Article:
By Joel Stinnett
Reporter, Nashville Business Journal
A trio of Nashville health care executives have launched a new company.
Lync Health Partners will focus on purchasing, managing and growing ambulatory surgery centers, CEO Kenny Hancock said, with an emphasis on adding high-acuity service lines to the facilities.
The company is being funded by Atlanta-based private equity firm MSouth Equity Partners, which has an office in Brentwood. Hancock did not disclose the amount of MSouth’s investment.
In addition to Hancock, Lync’s founders include Chief Operating Officer Kathy Kowalski, who previously held the same position at Seven Springs Orthopedics and Meridian Surgical Partners; and Chief Financial Officer Jim Uden, who previously held the same position at Haven Behavioral Healthcare and Meridian.
Hancock, who was formerly the president at Meridian, said Lync’s strategy is to purchase existing surgery centers and add service lines that have traditionally been performed in hospitals, specifically total joint replacement, spine care and cardiology. The company also expects to build some new surgery centers in cases where surgeons are looking to leave the hospital setting.
Lync purchased its first surgery center, the Orthopedic Ambulatory Surgery Center in St. Louis, last year, Hancock said, and is currently building a new center to house that business, which will increase its capacity by more than 50%. The new center is expected to open in June.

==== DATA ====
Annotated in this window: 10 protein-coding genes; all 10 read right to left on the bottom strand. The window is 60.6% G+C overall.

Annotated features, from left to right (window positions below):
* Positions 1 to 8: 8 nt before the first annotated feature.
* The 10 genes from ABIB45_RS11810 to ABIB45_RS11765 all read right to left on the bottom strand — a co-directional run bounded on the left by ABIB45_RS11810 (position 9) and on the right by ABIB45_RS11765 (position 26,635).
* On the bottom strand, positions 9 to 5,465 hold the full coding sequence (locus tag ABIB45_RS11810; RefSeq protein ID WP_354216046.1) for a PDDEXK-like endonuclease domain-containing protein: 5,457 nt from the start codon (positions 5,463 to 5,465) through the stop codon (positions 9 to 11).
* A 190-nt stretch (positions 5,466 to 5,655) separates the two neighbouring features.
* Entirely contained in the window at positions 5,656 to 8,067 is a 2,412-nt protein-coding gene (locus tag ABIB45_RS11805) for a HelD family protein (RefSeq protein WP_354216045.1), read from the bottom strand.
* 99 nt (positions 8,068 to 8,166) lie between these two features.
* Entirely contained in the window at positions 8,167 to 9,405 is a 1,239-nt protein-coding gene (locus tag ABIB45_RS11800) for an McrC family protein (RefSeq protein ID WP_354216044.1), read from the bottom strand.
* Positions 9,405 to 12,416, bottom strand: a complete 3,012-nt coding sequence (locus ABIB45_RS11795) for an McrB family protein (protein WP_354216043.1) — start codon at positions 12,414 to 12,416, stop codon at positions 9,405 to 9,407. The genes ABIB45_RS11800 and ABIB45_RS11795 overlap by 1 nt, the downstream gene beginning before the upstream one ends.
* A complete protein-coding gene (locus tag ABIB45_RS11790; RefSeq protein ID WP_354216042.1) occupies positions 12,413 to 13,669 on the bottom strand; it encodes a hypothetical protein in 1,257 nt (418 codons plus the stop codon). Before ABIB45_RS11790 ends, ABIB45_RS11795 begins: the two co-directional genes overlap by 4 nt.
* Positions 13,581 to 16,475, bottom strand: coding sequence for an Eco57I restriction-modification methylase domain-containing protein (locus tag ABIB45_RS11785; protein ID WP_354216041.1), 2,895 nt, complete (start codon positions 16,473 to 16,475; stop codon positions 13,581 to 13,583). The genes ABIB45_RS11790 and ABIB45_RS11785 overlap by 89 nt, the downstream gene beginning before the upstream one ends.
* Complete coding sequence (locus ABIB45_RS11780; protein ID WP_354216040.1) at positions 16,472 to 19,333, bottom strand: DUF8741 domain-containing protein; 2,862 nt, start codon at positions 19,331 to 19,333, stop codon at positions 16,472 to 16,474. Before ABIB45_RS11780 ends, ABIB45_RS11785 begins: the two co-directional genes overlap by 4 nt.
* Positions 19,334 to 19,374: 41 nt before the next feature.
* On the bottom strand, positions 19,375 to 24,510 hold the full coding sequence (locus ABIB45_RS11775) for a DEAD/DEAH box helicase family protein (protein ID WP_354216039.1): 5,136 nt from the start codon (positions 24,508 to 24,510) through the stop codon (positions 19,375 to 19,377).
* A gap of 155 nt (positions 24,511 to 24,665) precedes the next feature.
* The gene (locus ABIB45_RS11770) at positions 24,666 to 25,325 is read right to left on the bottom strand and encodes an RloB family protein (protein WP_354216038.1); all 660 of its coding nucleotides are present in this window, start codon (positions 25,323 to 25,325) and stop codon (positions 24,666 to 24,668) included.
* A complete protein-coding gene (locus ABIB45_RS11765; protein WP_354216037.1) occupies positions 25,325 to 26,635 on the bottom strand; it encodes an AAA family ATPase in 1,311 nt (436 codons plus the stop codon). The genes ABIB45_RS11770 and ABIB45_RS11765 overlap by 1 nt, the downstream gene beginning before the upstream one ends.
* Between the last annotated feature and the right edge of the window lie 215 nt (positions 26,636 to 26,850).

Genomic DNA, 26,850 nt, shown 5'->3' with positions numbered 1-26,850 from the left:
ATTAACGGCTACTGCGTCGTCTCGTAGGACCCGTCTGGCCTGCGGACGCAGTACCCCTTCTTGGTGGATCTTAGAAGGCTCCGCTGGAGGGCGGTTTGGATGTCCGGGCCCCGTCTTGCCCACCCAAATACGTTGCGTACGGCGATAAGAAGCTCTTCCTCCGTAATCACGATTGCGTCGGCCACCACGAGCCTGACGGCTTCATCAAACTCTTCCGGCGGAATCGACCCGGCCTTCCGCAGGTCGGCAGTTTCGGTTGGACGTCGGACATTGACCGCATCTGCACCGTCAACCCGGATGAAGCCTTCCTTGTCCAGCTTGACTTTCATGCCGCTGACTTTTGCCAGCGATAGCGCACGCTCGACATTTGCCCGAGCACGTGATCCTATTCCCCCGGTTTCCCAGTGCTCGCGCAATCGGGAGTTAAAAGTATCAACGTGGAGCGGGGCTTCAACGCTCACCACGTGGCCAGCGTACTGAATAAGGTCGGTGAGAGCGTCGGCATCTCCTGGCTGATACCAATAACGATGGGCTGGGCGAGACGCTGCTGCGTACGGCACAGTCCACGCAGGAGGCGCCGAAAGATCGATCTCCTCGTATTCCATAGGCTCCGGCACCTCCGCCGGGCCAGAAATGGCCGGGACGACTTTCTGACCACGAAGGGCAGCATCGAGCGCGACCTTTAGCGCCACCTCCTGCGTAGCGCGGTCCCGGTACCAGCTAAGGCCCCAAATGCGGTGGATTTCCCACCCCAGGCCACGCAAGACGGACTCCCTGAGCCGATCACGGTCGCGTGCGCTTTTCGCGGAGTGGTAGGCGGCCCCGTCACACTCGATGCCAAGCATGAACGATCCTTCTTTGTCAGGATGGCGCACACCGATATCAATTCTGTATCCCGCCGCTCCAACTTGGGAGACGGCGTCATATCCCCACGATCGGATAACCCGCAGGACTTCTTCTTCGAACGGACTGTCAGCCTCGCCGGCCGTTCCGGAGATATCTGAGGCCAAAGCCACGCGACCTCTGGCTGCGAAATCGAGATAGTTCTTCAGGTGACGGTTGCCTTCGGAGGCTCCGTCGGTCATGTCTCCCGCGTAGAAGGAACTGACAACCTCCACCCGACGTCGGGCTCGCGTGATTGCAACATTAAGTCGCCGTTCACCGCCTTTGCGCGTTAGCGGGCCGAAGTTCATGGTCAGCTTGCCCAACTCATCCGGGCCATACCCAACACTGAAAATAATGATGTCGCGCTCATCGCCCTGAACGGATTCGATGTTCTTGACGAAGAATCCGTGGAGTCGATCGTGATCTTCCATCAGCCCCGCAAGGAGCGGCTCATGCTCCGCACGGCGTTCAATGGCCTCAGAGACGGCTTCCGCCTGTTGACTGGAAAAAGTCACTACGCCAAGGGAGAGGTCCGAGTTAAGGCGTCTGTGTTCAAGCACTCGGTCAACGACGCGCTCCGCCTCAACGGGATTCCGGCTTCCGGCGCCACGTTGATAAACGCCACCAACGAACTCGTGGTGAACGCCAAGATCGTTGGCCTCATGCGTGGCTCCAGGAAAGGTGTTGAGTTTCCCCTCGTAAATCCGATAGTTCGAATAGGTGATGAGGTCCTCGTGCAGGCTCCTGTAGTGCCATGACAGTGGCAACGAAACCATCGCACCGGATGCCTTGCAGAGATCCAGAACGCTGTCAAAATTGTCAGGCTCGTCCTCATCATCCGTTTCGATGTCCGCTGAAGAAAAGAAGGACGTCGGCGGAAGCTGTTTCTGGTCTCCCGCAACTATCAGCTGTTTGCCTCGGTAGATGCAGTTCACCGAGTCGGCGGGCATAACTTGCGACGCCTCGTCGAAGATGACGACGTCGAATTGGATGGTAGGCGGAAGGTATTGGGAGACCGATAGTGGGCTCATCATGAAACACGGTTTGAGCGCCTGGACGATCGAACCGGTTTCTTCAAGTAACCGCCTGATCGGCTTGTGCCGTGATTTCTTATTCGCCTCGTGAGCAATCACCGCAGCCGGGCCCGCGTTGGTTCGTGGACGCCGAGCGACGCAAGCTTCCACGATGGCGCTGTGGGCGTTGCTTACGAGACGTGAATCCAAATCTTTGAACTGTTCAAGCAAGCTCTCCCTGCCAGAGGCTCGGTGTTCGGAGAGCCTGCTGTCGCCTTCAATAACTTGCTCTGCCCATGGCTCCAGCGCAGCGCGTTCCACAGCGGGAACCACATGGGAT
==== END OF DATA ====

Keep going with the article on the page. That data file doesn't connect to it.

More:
“It’s really driven by technology and the innovation around being able to see a higher acuity patient safely in an outpatient setting versus an inpatient setting,” Hancock said. “The pandemic forced the hand of a lot of surgeons to seek alternative venues to do surgery because a lot of the hospitals were locked down from a surgical perspective. … The surgeons would seek [ambulatory surgery center] venues and they would have good patient outcomes and as a result a lot of patients are now seeking [an outpatient] venue versus an inpatient setting. That’s the premise of our business model.”
Hancock said the company will look to grow first in the Midwest, with any new centers coming in states a without a certificate of need law, which requires state approval for the construction of new health care facilities.
While Hancock didn’t disclose how many surgery centers the company expects to open, he said Lync has a “deep pipeline” of growth opportunities.
“We want to grow quickly but we want to grow smartly,” Hancock said. “It’s organic, It’s taking advantage of this shift and surgeons looking for an opportunity to find the right partner. What we bring to the table is expertise, we bring the money and we bring the focus because we don’t have 300 centers. We’re starting with one and we’ll build this thing fairly judiciously.”
Lync currently has four employees working out of its Burton Hills headquarters. Hancock expects that number will grow in Nashville by about 20 employees over the next few years.